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Opposition forces withdrawal of Wales reorganisation vote

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The Welsh Government has been forced to withdraw the final vote on a bill to reorganise the country’s 22 councils after a rebellion by opposition parties.

A vote was due today on the Local Government (Wales) Bill, which would have allowed for preparatory work on forcible mergers, and also for any approved voluntary mergers to take place ahead of a general reorganisation.

Government plans originally sought to reorganise to between 10 and 12 councils, but public services minister Leighton Andrews (pictured) later issued a revised proposal for just eight or nine.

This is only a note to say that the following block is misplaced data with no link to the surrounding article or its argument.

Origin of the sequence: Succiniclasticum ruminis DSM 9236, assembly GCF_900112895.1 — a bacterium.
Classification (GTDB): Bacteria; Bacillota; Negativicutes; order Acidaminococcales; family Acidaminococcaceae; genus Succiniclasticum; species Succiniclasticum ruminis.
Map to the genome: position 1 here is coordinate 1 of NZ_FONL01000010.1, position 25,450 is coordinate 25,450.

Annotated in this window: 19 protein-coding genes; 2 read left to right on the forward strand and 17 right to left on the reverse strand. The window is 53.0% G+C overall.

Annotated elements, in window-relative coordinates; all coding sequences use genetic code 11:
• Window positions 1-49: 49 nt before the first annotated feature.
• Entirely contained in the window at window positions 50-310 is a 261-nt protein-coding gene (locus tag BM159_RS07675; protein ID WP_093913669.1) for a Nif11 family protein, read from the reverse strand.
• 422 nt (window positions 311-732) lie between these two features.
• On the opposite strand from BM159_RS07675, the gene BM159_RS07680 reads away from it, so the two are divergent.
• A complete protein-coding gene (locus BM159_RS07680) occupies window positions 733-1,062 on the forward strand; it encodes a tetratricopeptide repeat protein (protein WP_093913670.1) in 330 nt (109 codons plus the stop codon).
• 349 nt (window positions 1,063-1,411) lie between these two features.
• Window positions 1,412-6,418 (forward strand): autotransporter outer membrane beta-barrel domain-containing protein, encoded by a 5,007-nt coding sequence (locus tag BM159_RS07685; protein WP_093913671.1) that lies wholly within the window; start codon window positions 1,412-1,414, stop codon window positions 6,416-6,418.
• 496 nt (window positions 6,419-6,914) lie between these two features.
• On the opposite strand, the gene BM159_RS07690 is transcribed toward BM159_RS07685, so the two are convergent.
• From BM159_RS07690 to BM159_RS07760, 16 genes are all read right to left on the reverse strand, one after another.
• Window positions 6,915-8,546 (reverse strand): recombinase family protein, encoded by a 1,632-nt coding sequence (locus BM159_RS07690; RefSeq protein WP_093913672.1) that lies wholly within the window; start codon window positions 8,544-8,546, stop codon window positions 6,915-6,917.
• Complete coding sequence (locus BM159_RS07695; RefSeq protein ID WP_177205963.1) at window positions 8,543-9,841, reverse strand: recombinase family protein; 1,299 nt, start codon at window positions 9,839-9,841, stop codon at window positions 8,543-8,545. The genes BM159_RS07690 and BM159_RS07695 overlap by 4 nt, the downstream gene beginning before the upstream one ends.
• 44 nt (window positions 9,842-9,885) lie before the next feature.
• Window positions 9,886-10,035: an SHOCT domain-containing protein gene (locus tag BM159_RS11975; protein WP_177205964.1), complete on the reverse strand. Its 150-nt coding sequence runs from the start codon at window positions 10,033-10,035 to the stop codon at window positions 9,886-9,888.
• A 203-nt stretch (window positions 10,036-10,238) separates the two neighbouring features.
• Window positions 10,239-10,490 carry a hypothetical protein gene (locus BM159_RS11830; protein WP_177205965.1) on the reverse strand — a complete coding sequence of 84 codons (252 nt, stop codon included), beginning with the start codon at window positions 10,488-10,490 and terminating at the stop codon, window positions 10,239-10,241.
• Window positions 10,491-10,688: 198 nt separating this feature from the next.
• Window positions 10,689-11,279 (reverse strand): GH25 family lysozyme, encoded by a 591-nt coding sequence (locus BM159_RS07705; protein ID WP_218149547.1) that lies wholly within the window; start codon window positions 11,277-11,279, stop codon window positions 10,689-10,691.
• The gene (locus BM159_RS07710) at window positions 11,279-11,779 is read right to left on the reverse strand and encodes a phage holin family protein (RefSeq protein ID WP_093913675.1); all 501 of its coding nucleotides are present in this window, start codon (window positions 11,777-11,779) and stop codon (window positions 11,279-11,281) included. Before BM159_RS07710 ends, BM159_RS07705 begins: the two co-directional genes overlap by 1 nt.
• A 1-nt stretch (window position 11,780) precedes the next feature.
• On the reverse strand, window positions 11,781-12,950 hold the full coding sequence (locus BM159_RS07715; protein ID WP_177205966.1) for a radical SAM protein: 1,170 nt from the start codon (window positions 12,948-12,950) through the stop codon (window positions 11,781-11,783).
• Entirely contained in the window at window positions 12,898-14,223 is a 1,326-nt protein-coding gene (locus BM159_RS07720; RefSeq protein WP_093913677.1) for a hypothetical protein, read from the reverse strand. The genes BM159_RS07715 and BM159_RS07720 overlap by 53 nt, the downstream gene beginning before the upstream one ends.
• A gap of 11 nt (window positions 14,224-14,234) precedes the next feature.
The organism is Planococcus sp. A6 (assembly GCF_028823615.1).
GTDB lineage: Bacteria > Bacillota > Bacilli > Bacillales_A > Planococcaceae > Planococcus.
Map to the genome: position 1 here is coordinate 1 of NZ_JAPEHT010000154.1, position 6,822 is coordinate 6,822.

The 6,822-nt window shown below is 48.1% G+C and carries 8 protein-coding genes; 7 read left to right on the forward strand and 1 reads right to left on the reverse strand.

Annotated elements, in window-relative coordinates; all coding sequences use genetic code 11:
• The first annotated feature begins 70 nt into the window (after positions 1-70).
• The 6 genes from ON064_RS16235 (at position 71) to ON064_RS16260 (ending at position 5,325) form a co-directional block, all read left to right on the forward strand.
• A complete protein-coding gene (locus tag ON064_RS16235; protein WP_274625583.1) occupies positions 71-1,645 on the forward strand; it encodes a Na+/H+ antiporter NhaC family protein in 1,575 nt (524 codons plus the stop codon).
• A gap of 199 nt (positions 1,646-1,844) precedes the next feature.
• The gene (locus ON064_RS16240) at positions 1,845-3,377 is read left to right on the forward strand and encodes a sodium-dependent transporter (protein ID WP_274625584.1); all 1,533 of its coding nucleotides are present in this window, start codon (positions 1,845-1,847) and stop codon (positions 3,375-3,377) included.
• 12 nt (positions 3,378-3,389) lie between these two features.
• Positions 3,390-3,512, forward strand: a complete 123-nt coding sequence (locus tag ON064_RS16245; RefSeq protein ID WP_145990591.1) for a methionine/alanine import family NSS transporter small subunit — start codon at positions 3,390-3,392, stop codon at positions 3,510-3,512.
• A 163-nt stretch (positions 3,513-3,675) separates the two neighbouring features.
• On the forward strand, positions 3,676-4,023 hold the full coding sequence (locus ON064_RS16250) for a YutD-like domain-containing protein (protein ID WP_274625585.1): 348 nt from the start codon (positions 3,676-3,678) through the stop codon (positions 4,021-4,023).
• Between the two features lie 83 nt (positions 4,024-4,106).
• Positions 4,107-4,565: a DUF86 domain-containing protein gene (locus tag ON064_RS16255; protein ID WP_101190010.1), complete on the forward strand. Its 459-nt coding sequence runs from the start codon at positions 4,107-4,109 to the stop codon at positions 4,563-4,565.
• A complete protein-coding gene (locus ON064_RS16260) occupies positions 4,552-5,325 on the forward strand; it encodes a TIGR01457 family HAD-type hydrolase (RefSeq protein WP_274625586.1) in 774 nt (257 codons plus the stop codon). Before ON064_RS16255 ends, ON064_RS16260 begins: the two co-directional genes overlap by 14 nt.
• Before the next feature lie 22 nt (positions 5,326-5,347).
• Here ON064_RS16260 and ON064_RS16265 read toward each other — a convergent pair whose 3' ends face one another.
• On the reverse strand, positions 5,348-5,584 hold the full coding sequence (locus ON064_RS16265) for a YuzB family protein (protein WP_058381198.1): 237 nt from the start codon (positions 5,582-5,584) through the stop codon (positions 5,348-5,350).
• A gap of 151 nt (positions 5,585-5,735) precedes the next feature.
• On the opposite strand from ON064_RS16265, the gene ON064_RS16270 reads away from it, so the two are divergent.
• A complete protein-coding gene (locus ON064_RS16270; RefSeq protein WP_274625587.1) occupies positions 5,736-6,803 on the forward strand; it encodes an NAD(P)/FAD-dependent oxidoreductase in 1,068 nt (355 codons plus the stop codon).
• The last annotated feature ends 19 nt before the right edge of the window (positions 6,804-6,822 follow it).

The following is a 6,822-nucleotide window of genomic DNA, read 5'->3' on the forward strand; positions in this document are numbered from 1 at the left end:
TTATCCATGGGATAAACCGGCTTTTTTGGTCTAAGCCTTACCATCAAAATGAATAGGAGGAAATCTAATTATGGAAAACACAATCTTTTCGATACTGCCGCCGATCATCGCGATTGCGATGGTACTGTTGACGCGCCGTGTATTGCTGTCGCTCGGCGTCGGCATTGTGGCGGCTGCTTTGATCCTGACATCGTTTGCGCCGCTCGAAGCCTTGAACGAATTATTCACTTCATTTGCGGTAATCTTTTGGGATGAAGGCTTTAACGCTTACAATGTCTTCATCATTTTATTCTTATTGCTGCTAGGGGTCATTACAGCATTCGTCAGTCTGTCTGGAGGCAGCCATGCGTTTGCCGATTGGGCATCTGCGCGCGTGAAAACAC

Today’s vote was withdrawn after Plaid Cymru, the Conservatives and Liberal Democrats all said they would oppose it, leaving Labour one vote short of a majority.

Liberal Democrat shadow local government minister Peter Black said: “I can’t help but think that if Labour’s minister hadn’t acted so arrogantly on this from the beginning, he wouldn’t have been left with no-one willing to work with him.”

The Welsh Labour party declined to comment. A Welsh Government spokesperson said: “We have decided not to move [the Bill] today, as we want to allow more time for cross-party talks on the issue. There are no immediate time pressures that require us to vote on the Bill this week.

“In taking forward all legislation during this assembly term we have tried, wherever possible, to work with other parties and accommodate other views. That is the case again here, and we look forward to bringing forward the motion in due course.”

 

 

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